Fluoridation: What a difference a year makes?

By Ken Perrott 11/05/2014


Submissions supporting fluoridation have increased from 11% in 2013 (Hamilton) to 56% in 2014 (Kapiti). Is this a reaction to activist rail-roading of councils?

Has activism on the fluoridation issue shifted dramatically against anti-fluoridationists in the last year?

The number of submissions made to local body councils this year suggest it has.

Last year the anti-fluoridation activists used a national (even international) campaign to overwhelm the Hamilton City Council with submissions opposing fluoridation. Almost 90% of submissions opposed fluoridation – a figure which the council gave as one of its six reasons for deciding against fluroidation.

This year a similar issue in Kapiti sees the situation reversed with anti-fluoridation submissions amounting to less than 44% of the total on fluoridation (see Good response to Draft Annual Plan – Kapiti Council). The Council reported:

“A total of 627 submissions were received on fluoride alone. Of these, 366 were in favour and 261 against fluoride being added to the District’s water supply.”

This apparent decline in anti-fluoridation activism is interesting because activists had been confident of winning another victory in Kapiti. They had campaigned hard to encourage even pro forma submissions from their supporters. Maybe their campaigning effectiveness has declined. Instead they may have to face a far more active and credible opposition than they met in Hamilton last year.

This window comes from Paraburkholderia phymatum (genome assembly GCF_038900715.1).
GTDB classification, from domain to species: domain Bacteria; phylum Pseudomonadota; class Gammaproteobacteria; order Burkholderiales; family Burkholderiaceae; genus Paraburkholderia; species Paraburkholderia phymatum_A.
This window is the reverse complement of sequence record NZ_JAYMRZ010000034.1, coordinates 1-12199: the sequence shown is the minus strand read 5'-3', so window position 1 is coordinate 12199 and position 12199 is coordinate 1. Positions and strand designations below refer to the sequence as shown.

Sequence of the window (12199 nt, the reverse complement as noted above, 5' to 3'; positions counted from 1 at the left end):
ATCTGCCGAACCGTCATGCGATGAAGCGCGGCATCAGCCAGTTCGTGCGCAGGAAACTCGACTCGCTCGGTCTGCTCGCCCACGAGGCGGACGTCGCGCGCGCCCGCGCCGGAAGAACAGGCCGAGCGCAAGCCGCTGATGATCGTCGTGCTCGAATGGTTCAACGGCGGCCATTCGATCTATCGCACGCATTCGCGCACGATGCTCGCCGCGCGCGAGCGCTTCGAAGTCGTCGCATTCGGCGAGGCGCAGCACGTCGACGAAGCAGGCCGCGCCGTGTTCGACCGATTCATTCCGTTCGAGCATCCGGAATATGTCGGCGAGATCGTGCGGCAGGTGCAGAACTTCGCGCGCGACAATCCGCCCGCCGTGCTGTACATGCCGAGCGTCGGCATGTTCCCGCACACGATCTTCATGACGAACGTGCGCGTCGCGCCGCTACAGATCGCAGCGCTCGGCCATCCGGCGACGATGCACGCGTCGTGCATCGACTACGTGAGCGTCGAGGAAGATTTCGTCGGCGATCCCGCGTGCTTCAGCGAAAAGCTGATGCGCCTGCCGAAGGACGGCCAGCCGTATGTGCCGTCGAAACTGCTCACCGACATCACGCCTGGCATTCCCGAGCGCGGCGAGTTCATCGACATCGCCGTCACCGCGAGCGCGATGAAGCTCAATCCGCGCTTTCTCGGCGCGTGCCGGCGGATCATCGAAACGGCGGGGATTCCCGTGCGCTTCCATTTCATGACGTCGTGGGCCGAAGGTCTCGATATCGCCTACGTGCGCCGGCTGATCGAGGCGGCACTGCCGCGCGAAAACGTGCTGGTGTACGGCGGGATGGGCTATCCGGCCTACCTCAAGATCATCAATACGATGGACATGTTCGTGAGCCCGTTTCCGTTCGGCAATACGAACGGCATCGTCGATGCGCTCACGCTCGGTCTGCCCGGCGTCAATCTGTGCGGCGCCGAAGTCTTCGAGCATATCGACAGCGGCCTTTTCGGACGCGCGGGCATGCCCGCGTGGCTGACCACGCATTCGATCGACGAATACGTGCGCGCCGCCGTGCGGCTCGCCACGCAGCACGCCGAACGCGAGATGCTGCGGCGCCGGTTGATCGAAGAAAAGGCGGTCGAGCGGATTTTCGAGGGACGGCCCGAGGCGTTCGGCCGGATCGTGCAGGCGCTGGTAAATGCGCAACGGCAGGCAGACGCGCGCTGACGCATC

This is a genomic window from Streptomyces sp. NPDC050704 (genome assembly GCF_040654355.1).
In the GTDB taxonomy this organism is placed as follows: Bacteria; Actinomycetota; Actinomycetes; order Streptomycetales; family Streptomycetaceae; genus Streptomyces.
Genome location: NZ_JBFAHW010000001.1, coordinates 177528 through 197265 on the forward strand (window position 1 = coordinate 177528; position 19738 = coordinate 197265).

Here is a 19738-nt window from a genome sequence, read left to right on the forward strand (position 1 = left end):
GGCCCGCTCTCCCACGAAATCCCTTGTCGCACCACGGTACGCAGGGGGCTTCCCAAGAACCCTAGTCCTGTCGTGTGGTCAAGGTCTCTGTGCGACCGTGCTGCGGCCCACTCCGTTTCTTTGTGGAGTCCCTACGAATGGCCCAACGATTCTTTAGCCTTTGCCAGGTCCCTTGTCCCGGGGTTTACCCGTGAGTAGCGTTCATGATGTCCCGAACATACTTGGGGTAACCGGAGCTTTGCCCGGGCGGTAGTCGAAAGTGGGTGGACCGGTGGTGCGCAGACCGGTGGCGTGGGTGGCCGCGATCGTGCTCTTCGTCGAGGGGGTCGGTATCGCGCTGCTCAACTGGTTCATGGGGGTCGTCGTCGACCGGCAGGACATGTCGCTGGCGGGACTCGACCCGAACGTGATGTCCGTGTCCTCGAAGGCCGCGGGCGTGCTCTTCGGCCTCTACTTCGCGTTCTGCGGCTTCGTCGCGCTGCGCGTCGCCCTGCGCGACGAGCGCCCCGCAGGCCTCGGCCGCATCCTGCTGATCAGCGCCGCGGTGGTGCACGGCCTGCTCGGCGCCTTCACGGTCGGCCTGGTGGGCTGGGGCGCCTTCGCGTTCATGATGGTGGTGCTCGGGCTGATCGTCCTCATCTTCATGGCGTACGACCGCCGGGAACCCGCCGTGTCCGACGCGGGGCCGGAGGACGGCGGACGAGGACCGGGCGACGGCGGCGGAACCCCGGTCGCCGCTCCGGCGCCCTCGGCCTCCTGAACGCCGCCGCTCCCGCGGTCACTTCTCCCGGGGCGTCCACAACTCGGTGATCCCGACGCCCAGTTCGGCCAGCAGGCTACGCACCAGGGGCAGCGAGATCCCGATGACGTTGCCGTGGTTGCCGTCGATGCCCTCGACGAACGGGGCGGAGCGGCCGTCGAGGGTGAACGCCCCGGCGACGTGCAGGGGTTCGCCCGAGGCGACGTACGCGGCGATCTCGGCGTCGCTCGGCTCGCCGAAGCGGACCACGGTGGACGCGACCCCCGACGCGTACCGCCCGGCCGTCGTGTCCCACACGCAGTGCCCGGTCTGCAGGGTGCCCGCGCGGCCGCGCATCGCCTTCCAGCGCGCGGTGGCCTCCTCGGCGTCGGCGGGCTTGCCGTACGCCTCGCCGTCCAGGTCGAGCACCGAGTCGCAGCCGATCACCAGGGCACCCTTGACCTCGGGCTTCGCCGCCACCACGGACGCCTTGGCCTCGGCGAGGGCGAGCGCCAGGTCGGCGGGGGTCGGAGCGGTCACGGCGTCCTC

The Kapiti District Council holds their submission hearing days from Tuesday 20 to Thursday 22 May. One hundred and four people have asked to speak about their submissions. These presentations will certainly be interesting.

Perhaps the anti-fluoridation activists have got too cocky after their Hamilton win and didn’t recognise that they may now have a battle on their hands.

Why the change?

It’s probably far too early to draw conclusions  but here are a few suggestions.

1: Hamilton was a wake-up call to many people. Certainly I had not been aware of the situation until hearing the Hamilton Council anti-fluoride vote on the news. Like many people I had expected a referendum and had been waiting for the public discussion to start. I think this shock ended up mobilising pro-science and pro-health people.

2: The public behaviour of anti-fluoridation activists has turned many aware from the ideas. Many of their messages have been so anti-science or straight pseudoscience – this has brought them ridicule. After all, how can one take their message seriously if next week we know they will; be campaigning against vaccinations and chemtrails?

3: The mental gymnastics of anti-fluoride activists denigrating the democratic decision in the Hamilton referendum show a complete disrespect for democratic principles. This turns people off, even many people who may sympathise with anti-fluoridation concerns. Most people accept a democratic decision, no matter what way they vote as individuals.

4: Pro-science and pro-health people have become more active. Public health organisations have an ongoing campaign to extend coverage of fluoridation – particularly into communities which would benefit most. The Hamilton experience has made both public health professionals and pro-science people aware they need to do better.

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